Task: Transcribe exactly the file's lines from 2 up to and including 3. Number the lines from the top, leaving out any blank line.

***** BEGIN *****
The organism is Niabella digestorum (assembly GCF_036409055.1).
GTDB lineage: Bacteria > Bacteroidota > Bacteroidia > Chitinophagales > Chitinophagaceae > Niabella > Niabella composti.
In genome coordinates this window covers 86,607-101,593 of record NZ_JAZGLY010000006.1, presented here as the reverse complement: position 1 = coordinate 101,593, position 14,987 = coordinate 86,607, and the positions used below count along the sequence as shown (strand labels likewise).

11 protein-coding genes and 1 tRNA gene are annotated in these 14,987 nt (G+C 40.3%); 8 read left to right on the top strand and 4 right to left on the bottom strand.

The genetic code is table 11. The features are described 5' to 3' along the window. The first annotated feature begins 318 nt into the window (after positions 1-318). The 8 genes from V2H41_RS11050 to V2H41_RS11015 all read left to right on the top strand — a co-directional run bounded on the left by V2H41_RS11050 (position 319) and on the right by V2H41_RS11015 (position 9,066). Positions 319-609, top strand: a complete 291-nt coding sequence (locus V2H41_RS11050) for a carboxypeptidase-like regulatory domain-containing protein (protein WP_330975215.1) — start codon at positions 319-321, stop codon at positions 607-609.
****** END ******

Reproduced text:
GTDB lineage: Bacteria > Bacteroidota > Bacteroidia > Chitinophagales > Chitinophagaceae > Niabella > Niabella composti.
In genome coordinates this window covers 86,607-101,593 of record NZ_JAZGLY010000006.1, presented here as the reverse complement: position 1 = coordinate 101,593, position 14,987 = coordinate 86,607, and the positions used below count along the sequence as shown (strand labels likewise).